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8 key ingredients for a successful senior nutrition program

Amy Wootton, director of nutrition, MatrixCare, and Amber Pintar, corporate dietitian at Healthcare Services Group

It’s no secret that nutrition safety and quality are vital to any senior housing organization. A good senior nutrition program not only helps improve resident satisfaction and occupancy rates but also contributes to residents’ overall health and wellbeing.

Of course, it’s also no secret that senior housing staff faces significant challenges running an effective nutrition management program in today’s environment. From supply chain issues to labor shortages to rising food costs, the pressures on dining operations are unprecedented.

But there is a secret ingredient that can help meet these challenges. Automated nutrition management tools, especially when integrated with an electronic health record (EHR) system can improve staff efficiency, and resident safety, and reduce food waste to lower costs. Here are eight ways technology can make your nutrition management program a success.

  1. Monitor and manage your supply chain

Your supply chain extends beyond your distributors. It includes the agricultural teams that produce food and the people who process and package food for shipment. It includes the people providing transportation that brings food to your distributors, who then deliver it to your senior community. Every part of this chain is experiencing staff shortages, high fuel prices, and strains on their respective supply chains.

Use technology to track your expected deliveries, and to see where there could be changes or delays. Talk with your food vendor to share information and evaluate what they have on supply that can work with your menu. Add flexibility by shortening your menu cycle from four weeks to two weeks. This will give you more accurate information about what supplies will actually be available. And if you find you need to switch the brand of a particular food item, use technology to ensure the product yield and nutrient yield are what you need.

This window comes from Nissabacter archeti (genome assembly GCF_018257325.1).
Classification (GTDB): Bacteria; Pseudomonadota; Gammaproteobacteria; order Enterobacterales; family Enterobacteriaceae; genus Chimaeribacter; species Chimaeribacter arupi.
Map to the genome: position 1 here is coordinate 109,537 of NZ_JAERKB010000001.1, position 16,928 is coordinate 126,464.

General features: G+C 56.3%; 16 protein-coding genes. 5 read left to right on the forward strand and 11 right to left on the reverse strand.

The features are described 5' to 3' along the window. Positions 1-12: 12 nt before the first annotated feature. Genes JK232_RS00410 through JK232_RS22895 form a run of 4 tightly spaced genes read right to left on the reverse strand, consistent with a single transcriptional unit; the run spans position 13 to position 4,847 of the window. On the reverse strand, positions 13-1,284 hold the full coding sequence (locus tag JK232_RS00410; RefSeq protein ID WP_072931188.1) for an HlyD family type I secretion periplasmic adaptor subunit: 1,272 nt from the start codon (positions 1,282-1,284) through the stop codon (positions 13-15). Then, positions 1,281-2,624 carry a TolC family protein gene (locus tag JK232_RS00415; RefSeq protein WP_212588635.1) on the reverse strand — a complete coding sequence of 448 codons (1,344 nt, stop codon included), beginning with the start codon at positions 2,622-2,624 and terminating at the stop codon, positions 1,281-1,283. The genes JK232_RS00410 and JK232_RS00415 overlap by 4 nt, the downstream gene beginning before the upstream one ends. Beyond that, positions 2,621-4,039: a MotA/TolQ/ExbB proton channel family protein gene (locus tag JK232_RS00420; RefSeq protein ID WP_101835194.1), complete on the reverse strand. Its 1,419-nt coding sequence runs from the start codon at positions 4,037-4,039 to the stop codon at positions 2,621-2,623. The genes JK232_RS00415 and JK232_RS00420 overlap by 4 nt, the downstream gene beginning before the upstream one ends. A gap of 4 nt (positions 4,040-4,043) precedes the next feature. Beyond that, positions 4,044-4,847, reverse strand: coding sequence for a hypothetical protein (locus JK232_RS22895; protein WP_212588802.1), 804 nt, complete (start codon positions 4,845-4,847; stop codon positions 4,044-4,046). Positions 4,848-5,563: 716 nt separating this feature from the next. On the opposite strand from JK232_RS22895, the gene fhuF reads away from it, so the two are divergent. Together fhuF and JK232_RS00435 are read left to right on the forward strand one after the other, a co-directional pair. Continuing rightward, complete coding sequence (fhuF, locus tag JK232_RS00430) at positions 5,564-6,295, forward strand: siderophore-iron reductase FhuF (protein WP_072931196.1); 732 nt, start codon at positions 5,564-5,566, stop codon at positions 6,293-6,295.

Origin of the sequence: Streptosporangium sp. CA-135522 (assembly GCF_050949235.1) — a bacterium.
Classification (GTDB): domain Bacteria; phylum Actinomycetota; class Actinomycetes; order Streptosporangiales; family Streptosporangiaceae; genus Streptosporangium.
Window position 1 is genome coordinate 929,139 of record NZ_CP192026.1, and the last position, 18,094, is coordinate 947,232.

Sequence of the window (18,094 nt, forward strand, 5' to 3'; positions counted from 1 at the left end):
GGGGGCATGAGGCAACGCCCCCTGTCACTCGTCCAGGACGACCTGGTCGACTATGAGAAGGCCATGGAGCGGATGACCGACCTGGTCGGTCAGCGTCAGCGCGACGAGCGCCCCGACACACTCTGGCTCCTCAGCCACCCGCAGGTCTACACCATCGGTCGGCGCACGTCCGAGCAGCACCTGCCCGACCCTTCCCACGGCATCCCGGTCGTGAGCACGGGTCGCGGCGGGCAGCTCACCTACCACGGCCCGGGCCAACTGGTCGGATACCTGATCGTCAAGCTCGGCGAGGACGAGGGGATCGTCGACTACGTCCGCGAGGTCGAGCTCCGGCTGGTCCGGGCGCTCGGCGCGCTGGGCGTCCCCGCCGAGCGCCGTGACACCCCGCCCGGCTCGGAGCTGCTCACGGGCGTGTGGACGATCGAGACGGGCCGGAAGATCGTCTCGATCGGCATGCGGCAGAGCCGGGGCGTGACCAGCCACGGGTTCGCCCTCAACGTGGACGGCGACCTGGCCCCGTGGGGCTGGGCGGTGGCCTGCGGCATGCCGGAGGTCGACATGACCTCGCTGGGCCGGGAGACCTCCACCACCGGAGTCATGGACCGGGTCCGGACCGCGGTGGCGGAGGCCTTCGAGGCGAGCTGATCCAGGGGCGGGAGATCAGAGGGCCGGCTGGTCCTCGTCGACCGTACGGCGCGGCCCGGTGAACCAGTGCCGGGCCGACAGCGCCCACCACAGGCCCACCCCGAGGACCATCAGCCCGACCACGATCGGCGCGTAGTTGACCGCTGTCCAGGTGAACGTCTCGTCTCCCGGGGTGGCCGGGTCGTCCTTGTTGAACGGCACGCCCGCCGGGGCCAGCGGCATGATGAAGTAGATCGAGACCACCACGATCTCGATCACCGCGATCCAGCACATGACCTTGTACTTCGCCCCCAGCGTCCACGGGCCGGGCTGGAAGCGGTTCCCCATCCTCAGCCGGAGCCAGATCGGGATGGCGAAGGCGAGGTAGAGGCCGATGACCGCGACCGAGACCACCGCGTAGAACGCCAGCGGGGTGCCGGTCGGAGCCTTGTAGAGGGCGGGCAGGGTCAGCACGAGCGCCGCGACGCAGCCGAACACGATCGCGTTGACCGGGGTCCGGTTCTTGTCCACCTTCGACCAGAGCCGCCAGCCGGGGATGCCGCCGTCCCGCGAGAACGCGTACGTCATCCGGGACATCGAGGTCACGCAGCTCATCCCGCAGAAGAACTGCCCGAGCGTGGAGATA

1. Help staff work smarter, not harder

It’s crucial right now to make staff as efficient as possible because staffing is in crisis. Effectively using technology is one way to ease the burden on your staff. Automating tasks that used to be done manually—like hand-writing menu selections and counting tallies—not only saves time but also can improve accuracy. When you need to recalculate serving amounts due to a census change or a product change, technology can automatically adjust recipes so your staff can seamlessly deliver meals to your residents.

  1. Monitor availability and improve cost-efficiency

As supply chain and staffing issues persist, some vendor partners offer fewer products to compensate. And in some cases, these vendors don’t receive shipments they anticipate, meaning dining operators may need to quickly pivot and use a different ingredient or different supplier to meet their needs. Technology has helped many organizations manage those challenges.

In addition, because food costs are rising, it’s important that the efforts of the great cooks and chefs who work in our senior housing communities aren’t wasted. Technology can provide accurate tracking so dining staff knows how much to produce and when. The level of detail and the flexibility a technology solution delivers can reduce waste and improve the accuracy of the meals you produce every day.

  1. Swiftly adapt to changes

The onset of the COVID-19 pandemic offered a lesson in the need for agility. Dining operators had to quickly and completely change how they served resident meals, which meant re-thinking not only how to deploy staff but also food production details and ensuring they still met resident needs and preferences. Facilities with nutrition management systems in place went online and simply adjusted the location where meals were being served—from the communal dining room to individual residents’ rooms. Using a mobile tool allowed the nurse (the only one allowed in the room at this point) to enter meal preferences on the tablet. It changed how they operated, and some of those methods are still being used today because it was a real benefit for staff and residents.